Tell students that they will be using a graphing calculator or handheld very often in their math class—so often that it will become a tool with which they think and explore, rather than simply calculate.

Have students read the activity on their own, and then highlight that they are to work with a partner to learn whatever they can about the calculator and, later, to demonstrate something they learned.

Give students time to work on this open-ended activity on their own, free from intervention, for a while. Through this experience, they may come to understand that they can learn about calculators, by trial and error, which will help them feel confident with these tools in the future.

Students should focus on simply learning how their calculator works. If you notice a pair fretting about not learning something in particular, encourage them with a reminder that the goal is to explore the calculator until they discover something new. You might also suggest that they explore a button that looks interesting to them. Or ask them to think of something they frequently do in math class and see if they can figure out how to do it on this calculator.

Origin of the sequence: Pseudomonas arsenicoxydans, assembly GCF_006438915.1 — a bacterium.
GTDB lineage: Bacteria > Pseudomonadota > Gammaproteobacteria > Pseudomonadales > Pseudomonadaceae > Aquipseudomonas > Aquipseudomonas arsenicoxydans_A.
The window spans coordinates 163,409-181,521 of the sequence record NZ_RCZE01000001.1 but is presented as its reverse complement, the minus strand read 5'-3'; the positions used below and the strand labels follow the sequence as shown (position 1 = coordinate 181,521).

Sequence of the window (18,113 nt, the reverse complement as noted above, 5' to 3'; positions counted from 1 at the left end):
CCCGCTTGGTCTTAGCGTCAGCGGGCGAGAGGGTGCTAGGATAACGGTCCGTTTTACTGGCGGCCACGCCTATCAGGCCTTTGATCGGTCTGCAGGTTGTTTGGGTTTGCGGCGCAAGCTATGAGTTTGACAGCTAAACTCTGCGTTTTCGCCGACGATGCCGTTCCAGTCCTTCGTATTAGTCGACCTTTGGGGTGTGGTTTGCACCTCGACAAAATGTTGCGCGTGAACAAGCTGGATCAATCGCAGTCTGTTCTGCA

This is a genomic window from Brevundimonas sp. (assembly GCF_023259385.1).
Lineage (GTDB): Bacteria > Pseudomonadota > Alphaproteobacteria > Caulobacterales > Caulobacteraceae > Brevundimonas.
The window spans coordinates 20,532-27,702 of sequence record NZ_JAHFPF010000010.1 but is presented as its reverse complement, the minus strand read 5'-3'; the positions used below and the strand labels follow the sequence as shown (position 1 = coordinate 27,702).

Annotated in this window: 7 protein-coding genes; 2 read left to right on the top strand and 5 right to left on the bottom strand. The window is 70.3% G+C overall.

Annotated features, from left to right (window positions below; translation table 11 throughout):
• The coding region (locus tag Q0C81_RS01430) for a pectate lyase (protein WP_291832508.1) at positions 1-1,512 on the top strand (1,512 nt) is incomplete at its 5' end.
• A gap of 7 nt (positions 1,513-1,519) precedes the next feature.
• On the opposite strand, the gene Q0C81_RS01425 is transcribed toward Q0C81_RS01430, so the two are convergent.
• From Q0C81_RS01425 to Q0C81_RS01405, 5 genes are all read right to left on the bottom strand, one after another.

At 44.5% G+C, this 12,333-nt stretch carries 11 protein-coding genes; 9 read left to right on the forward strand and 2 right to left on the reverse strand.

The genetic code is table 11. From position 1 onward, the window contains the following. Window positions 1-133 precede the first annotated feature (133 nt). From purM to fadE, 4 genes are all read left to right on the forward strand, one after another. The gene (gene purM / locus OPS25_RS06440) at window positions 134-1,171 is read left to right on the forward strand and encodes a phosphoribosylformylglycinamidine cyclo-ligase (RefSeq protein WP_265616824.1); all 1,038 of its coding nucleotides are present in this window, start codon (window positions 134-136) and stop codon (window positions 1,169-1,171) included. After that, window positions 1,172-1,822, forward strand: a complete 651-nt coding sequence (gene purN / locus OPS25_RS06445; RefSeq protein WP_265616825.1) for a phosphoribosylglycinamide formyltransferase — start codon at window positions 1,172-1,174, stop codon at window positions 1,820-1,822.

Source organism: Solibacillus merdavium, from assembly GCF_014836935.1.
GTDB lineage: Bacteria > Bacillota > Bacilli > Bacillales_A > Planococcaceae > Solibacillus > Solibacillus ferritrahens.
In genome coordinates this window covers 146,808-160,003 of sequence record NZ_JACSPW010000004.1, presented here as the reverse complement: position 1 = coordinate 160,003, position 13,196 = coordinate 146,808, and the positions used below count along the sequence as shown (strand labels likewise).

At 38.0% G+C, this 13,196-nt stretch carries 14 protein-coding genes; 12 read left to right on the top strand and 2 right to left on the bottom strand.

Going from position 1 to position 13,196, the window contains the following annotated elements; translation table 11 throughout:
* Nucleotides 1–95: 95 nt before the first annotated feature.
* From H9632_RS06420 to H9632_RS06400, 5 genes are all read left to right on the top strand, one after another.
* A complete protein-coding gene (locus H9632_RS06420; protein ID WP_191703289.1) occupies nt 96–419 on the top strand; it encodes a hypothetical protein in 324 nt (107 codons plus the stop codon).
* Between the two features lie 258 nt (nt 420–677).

Encourage students to be thoughtful in their preparations to present. Assure them that their presentations can be simple, such as, “If you press this key, such-and-such happens.” They don’t necessarily have to learn how to accomplish something useful to make the information worth reporting.

Students may want to use manuals to learn how to do a specific activity or to find out what kinds of things the calculator can do. As you circulate, suggest to individual students that they prepare presentations on particular topics.